When we were dressed we showed ourselves to the visitors and the housemaids. Now I shall try and give you a description of our dresses.

They were white silk with old cream lace and had little gold bows all the way down the middle. They had puffed sleeves with one little bow in the centre. Then there were the robes of purple velvet with gold on the edge.

We went along to Mummy’s bedroom and we found her putting on her dress. Papa was dressed in a white shirt, breeches and stockings, and over this he wore a crimson satin coat. Then a page came and said it was time to go down, so we kissed Mummy, and wished her good luck and went down. There was said “Good Morning” to Aunt Alice, Aunt Marina and Aunt Mary with whom we were to drive to the Abbey. We were then told to get into the carriage. When we got in we still had to wait a few minutes and then our carriage moved from the door. At first it was very jolty but we soon got used to it. We went round the Memorial, down the Mall, through Admiralty Arch, along Whitehall, past the Cenotaph and the Horse Guards’ Parade, and then Westminster Abbey. When we got out we were welcomed by the Duke of Norfolk, the Event Marshall.

We waited in the little dressing room until it was time to go up the aisle. Then we arranged ourselves to form the procession. First of all came the Heralds, then two Gentleman Ushers, then all in a line, Margaret, Aunt Mary and myself. When we got to the Theatre we sat down and waited for Queen Mary’s procession. Grannie looked too beautiful in a gold dress patterned with golden flowers. Then we went up the steps and into the box. There we sat down and waited about half-an-hour until Mummy’s procession began. Then came Papa looking very beautiful in a crimson robe and the Cap of State.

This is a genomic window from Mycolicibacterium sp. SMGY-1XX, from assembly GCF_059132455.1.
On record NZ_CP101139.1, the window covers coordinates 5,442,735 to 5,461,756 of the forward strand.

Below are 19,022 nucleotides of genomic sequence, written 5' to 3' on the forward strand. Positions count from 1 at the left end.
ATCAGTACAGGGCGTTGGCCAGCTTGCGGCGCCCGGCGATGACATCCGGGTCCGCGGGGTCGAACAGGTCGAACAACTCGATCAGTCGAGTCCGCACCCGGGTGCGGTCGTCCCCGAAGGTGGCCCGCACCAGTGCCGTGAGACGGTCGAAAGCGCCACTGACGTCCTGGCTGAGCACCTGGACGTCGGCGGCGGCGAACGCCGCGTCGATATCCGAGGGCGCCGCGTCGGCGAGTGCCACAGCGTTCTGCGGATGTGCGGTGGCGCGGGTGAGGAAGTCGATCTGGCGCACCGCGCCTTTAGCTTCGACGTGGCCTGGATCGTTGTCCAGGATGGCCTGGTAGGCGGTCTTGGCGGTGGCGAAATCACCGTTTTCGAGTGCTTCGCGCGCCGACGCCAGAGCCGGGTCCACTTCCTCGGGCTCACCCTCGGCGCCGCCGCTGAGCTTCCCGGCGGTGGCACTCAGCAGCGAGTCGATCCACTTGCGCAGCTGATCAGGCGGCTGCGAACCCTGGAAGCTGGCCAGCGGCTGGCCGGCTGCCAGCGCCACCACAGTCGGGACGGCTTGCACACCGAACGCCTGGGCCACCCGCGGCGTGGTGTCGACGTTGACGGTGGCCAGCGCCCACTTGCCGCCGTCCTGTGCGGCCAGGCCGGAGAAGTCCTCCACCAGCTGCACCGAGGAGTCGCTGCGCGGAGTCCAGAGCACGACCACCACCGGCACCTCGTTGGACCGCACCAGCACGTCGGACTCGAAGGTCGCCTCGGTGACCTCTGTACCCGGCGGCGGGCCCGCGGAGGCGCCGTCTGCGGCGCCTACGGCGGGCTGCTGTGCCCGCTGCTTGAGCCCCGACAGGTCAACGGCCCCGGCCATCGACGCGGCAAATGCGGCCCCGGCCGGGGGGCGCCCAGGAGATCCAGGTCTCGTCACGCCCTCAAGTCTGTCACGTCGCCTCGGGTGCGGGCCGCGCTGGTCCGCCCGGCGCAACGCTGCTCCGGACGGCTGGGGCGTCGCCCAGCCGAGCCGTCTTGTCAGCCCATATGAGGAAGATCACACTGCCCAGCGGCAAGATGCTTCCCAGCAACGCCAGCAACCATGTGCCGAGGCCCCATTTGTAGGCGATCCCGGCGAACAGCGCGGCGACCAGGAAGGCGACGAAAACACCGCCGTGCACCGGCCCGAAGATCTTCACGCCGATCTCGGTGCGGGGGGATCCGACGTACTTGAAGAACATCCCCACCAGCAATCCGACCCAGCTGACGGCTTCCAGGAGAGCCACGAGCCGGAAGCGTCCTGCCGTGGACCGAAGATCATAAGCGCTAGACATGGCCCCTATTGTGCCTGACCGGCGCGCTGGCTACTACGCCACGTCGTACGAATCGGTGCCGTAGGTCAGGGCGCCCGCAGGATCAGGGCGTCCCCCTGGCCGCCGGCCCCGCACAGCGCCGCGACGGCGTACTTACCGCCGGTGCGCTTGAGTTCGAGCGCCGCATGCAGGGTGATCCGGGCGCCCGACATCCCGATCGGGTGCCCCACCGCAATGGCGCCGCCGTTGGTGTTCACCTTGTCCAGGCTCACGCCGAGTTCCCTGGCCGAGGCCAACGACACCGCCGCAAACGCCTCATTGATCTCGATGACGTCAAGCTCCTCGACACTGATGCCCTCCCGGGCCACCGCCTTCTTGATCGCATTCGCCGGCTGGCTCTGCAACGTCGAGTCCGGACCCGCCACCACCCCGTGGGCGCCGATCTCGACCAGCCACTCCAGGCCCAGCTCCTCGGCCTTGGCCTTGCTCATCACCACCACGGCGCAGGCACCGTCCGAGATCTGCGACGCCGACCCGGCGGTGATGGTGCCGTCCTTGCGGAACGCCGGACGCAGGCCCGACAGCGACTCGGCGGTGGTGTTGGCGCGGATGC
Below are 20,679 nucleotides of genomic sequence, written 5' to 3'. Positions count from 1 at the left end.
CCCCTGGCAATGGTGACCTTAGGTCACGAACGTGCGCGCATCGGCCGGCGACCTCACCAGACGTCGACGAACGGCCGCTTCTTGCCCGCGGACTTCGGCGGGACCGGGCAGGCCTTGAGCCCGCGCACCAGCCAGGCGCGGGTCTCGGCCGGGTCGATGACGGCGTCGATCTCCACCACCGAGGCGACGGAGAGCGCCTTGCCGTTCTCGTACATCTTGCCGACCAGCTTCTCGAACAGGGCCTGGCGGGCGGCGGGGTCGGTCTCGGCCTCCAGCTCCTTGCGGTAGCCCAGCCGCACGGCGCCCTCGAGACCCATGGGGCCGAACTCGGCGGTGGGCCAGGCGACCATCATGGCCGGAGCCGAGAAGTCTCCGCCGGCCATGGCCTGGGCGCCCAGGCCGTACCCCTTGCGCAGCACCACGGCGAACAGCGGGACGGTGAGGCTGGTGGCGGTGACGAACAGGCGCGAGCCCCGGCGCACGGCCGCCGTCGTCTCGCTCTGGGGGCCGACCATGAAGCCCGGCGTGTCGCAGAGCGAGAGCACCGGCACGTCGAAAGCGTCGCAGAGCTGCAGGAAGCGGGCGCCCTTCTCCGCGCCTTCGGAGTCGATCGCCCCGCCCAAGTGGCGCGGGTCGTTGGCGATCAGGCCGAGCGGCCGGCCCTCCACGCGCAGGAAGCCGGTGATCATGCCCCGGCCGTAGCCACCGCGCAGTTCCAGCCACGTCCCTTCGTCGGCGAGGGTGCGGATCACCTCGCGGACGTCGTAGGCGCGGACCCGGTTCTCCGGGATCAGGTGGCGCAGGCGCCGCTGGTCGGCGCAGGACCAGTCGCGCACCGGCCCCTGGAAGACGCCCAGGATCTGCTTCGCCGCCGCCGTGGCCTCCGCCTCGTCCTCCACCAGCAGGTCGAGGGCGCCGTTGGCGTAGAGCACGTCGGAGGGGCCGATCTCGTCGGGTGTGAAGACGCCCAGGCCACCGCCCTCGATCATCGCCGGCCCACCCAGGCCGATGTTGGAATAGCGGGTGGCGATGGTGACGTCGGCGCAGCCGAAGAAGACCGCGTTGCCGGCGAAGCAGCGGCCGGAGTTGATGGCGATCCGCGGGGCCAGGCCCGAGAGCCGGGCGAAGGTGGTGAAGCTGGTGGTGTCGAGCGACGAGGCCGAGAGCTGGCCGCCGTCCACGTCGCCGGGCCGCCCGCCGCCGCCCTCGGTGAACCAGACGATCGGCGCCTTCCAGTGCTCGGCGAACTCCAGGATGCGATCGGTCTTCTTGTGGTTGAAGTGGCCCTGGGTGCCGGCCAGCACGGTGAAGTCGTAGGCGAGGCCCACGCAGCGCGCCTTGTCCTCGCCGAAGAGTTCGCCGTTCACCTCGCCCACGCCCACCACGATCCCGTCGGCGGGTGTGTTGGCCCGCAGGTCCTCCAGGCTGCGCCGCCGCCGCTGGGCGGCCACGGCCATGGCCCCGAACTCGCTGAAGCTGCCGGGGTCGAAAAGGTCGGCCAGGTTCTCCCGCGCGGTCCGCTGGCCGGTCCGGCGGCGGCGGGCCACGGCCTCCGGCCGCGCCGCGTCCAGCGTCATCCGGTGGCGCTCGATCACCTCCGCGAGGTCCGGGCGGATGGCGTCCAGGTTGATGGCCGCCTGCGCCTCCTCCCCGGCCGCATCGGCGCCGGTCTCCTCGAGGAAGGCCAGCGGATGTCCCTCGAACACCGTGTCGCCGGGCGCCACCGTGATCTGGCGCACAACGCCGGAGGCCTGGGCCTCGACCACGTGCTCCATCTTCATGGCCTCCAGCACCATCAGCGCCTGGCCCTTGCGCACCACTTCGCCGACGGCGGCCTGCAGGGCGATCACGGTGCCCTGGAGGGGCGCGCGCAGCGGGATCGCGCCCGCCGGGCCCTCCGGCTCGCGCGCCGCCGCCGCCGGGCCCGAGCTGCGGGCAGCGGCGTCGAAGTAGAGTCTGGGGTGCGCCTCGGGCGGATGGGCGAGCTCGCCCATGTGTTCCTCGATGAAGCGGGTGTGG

Then the service began.

I thought it all very, very wonderful and I expect the Abbey did, too. The arches and beams at the top were covered with a sort of haze and wonder as Papa was crowned, at least I thought so.

When Mummy was crowned and all the peeresses put on their coronets it looked wonderful to see arms and coronets hovering in the air and then the arms disappear as if by magic. Also the music was lovely and the band, the orchestra and the new organ all played beautifully. 

What struck me as being rather odd was that Grannie did not remember much of her own Coronation. I should have thought that it would have stayed in her mind for ever.

At the end the service got rather boring as it was all prayers. Grannie and I were looking to see how many more pages to the end, and we turned one more and then I pointed to the word at the bottom of the page and it said ‘Finis.’ We both smiled at each other and turned back to the service.

After Papa had passed we were all shivering because there was a most awful draught coming from somewhere, so we were glad to get out of the box. Then we went down the aisle, first a gentleman I did not know, then Margaret and myself and then Grannie. When we got back to our dressing room we had some sandwiches, stuffed rolls, orangeade and lemonade. Then we left for our long drive.

On leaving the Abbey, we went along the Embankment, Northumberland Avenue, through Trafalgar, St. James St., Piccadilly, Regent St., Oxford St. with Selfridge’s lovely figures,  through Marble Arch, through Hyde Park, Hyde Park Corner, Constitution Hill, round the Memorial and into the courtyard.

Then we went up to the corridor to see the Coach coming in. Then Mummy and Papa came up and said “Good morning” and were congratulated. Then we all went on the Balcony where millions of people were waiting below. After that we all went to be photographed in front of those awful lights.

When we sat down to tea it was nearly six o'clock! When I got in to bed my legs ached terribly. As my head touched the pillow I was asleep and I did not wake up till nearly eight o'clock the next morning.